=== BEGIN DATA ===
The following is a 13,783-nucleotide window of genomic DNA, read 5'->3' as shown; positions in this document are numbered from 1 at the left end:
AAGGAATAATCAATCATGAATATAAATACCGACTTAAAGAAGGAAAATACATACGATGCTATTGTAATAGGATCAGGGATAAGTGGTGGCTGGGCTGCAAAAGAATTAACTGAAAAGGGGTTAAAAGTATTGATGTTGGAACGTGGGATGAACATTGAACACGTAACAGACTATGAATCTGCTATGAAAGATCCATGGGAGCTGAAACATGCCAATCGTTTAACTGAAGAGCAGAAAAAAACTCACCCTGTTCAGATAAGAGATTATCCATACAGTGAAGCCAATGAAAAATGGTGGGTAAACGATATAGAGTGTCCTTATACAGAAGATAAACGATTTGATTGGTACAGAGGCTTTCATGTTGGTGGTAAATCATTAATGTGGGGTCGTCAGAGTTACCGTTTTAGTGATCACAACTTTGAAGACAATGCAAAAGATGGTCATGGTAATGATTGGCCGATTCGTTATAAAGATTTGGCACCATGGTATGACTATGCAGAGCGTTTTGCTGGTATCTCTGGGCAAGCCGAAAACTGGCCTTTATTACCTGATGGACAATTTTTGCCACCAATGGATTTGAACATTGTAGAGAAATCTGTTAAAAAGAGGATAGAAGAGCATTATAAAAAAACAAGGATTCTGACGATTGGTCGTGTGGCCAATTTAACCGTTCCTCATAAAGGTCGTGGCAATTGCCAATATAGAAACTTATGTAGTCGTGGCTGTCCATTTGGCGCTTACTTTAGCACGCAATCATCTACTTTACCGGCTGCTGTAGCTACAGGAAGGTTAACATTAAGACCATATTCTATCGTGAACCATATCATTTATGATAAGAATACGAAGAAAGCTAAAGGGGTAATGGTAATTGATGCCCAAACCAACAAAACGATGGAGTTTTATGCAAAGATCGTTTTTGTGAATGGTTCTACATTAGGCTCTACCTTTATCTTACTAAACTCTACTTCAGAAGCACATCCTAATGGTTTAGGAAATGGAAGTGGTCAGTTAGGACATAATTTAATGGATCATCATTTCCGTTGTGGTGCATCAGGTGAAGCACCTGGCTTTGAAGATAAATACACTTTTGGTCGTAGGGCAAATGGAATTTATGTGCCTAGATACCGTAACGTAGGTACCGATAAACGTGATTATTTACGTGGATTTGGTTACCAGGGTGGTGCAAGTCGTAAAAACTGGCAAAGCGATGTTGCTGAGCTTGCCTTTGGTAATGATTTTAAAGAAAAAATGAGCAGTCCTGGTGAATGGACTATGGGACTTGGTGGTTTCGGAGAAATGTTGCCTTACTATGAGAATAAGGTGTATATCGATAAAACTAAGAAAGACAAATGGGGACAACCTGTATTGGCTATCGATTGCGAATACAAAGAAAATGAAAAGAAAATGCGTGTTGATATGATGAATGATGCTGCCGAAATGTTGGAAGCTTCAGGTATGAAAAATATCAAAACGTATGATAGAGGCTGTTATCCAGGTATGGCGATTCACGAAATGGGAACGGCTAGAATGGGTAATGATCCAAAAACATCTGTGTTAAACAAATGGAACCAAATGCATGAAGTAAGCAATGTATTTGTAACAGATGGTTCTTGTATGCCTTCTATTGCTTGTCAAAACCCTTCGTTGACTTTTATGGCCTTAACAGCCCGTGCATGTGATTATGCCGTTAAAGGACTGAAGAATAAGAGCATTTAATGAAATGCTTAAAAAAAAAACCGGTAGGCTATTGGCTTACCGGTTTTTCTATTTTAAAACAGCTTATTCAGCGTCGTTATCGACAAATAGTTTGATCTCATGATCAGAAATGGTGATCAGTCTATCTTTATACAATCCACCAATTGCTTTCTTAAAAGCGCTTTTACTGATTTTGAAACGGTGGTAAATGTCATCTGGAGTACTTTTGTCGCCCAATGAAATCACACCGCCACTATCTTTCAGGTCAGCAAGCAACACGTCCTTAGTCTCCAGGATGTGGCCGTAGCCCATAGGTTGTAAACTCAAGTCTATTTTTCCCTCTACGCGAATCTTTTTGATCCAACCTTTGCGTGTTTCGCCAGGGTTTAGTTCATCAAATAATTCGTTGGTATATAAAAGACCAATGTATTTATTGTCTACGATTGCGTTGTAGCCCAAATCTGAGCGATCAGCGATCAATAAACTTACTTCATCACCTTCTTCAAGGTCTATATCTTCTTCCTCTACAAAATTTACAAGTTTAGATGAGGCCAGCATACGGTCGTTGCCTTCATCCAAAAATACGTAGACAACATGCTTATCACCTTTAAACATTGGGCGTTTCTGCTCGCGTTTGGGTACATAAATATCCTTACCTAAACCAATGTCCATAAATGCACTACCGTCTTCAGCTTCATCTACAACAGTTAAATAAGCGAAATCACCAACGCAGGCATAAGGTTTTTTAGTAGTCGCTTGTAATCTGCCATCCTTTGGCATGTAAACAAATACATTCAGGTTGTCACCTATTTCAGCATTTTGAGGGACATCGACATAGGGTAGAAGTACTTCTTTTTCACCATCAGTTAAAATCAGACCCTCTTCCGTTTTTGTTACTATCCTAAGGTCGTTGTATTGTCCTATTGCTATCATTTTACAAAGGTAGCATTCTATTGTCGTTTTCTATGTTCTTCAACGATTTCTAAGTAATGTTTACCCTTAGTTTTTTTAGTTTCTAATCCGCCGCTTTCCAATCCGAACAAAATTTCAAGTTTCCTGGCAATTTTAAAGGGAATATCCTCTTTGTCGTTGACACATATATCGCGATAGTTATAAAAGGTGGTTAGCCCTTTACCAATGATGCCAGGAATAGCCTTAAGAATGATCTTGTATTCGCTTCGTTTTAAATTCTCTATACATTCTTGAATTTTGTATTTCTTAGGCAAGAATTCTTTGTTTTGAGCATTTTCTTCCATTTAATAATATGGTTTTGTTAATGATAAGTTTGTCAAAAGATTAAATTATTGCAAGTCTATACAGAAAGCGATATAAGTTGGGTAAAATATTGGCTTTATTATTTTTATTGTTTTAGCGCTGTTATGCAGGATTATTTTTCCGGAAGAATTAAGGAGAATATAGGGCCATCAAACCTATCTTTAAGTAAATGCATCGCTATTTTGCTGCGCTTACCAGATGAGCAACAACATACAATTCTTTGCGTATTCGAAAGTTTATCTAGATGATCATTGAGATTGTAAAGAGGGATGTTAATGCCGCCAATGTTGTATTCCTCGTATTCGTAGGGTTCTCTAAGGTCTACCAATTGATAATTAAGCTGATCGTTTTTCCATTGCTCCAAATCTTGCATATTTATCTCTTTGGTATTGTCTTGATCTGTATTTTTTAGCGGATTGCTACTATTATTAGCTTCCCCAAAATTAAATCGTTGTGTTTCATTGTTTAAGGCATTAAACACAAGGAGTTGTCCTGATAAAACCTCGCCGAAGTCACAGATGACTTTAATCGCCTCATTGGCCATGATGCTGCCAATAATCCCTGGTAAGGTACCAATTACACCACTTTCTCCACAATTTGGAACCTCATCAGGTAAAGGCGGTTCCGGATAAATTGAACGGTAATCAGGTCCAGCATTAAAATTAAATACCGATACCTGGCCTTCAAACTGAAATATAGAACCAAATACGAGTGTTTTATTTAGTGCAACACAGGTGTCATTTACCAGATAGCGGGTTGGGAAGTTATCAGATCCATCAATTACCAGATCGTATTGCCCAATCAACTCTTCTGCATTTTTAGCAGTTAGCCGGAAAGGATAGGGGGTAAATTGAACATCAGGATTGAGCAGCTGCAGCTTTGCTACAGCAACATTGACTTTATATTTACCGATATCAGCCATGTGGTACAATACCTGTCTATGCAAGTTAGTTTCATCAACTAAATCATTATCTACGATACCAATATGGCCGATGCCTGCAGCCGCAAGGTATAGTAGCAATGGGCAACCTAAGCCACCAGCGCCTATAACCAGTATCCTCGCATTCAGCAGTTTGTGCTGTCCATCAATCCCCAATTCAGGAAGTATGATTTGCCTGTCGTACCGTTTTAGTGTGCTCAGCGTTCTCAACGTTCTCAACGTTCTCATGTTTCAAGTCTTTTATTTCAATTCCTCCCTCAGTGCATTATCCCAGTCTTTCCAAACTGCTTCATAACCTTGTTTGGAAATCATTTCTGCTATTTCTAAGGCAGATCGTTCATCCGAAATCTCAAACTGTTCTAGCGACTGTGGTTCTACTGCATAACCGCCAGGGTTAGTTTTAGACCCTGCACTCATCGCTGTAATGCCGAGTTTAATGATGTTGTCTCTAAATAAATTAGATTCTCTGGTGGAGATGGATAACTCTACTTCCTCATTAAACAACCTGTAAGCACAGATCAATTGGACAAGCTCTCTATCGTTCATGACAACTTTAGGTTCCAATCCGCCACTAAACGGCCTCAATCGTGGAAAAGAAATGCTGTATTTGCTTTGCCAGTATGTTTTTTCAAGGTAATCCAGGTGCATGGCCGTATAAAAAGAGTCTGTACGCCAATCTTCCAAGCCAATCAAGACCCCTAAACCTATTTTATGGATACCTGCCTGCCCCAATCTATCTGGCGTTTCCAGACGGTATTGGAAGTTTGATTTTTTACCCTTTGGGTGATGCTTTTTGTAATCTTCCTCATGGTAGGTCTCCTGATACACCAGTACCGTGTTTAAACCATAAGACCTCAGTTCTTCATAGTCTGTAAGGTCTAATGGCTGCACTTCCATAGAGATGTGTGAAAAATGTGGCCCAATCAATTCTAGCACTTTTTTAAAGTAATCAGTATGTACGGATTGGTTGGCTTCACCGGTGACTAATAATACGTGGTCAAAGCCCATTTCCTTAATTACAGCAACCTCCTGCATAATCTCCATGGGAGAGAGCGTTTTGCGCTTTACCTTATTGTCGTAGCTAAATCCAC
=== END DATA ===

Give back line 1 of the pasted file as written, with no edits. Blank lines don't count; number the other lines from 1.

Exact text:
The following is a 13,783-nucleotide window of genomic DNA, read 5'->3' as shown; positions in this document are numbered from 1 at the left end: